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The remaking of housing policy: the New Zealand housing strategy for the 21st century.

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Housing Finance International, 20(4), 20-28

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This article provides an analysis of the evolution of New Zealand's housing policy, particularly highlighting the strategic changes ushered in for the 21st century.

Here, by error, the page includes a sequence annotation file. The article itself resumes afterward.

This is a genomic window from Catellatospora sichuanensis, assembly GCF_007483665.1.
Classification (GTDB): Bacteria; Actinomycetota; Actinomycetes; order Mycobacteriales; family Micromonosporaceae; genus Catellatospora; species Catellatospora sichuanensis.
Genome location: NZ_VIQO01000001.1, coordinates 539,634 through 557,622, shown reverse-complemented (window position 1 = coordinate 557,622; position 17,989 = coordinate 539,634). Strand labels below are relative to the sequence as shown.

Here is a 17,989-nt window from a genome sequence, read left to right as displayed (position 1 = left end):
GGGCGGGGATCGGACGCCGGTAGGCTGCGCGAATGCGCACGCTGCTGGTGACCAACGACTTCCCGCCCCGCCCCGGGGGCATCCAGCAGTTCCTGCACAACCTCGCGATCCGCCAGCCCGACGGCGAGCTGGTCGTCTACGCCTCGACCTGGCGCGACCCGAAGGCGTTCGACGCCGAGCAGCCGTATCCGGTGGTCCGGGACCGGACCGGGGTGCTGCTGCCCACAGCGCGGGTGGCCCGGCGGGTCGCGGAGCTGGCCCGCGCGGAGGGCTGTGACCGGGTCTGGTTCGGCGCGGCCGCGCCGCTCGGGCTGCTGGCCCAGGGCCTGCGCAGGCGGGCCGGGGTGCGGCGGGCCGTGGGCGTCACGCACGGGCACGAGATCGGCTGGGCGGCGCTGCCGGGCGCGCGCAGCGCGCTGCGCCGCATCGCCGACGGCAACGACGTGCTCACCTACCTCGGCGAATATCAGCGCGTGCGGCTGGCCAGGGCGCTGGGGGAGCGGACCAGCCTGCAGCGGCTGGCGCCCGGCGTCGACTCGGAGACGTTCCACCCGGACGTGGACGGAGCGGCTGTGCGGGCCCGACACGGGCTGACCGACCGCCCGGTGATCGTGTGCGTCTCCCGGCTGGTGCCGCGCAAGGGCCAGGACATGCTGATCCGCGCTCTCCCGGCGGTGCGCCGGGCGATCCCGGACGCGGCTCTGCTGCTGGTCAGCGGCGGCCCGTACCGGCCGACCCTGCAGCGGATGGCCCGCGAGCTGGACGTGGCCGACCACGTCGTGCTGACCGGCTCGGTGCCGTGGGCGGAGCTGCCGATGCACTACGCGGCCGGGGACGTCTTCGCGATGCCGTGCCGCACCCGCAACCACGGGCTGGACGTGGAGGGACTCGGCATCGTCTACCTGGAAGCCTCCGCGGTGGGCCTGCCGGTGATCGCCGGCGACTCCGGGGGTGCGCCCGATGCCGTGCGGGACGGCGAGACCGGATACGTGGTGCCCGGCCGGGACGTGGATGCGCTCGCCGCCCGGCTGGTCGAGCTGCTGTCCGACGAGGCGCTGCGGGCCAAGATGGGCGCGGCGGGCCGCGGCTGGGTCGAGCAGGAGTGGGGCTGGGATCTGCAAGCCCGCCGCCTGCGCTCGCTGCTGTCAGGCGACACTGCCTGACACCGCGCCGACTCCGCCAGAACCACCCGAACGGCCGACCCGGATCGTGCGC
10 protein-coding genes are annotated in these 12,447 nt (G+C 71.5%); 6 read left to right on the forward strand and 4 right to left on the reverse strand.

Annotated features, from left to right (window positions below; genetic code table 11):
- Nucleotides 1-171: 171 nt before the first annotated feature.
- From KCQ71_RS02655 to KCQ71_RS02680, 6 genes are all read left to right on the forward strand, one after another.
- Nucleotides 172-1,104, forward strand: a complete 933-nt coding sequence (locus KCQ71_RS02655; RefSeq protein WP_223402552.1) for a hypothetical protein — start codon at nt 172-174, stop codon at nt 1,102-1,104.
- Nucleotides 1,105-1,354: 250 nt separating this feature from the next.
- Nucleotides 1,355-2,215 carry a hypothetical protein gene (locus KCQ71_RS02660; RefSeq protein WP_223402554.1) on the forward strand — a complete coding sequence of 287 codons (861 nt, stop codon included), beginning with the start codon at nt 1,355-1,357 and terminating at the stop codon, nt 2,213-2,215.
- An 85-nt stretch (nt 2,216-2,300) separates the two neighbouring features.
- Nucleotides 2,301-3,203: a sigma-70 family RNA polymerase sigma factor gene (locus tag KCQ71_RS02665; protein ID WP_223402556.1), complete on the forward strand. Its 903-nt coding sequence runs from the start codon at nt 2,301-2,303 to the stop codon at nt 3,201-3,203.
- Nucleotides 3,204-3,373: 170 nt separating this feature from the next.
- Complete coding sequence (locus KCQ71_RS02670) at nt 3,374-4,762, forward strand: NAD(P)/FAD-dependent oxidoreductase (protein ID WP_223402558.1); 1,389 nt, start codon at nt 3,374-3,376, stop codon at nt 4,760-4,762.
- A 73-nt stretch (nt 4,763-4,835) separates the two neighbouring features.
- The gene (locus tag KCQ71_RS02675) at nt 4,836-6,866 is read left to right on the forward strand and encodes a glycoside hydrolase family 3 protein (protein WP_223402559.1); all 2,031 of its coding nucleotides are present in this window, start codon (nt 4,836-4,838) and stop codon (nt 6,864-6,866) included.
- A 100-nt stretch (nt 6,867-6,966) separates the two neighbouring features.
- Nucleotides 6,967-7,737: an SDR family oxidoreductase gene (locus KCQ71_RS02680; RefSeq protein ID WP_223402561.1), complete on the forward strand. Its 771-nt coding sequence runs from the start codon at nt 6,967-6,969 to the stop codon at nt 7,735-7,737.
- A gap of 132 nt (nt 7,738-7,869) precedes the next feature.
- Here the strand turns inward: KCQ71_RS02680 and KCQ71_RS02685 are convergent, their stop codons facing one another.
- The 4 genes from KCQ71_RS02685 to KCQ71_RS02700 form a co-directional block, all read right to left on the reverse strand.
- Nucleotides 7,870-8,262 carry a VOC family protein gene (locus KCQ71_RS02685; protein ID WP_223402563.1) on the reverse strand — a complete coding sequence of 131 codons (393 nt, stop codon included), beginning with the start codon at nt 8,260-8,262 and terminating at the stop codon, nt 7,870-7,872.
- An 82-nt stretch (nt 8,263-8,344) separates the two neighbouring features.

Thorns emphasises the importance of understanding housing policy as a continuum, influenced by historical transformations and shaped by current and future societal needs. The article delves into the critical shifts in New Zealand’s housing policy from the 1980s and 1990s, a period marked by significant restructuring within the broader context of the nation’s welfare state, economic strategies, and social policies. Thorns outlines how the initial extensive social and economic interventionist approach, which began with the Labour government in the 1930s, underwent a radical transformation with the neoliberal agenda of the fourth Labour government in 1984. This shift, often described as moving from New Zealand’s ‘first way’ of welfare development to its ‘second way’, laid the groundwork for the subsequent remodeling of housing policy. The post-1999 period, under the influence of global social democratic trends and particularly the policies of the Blair Government in the UK and the Clinton Administration in the USA, marks a move towards a more interventionist state with a focus on social development. Thorns critically examines this shift, questioning whether it signifies a return to pre-1984 practices or the emergence of a new state practice and policy engagement.

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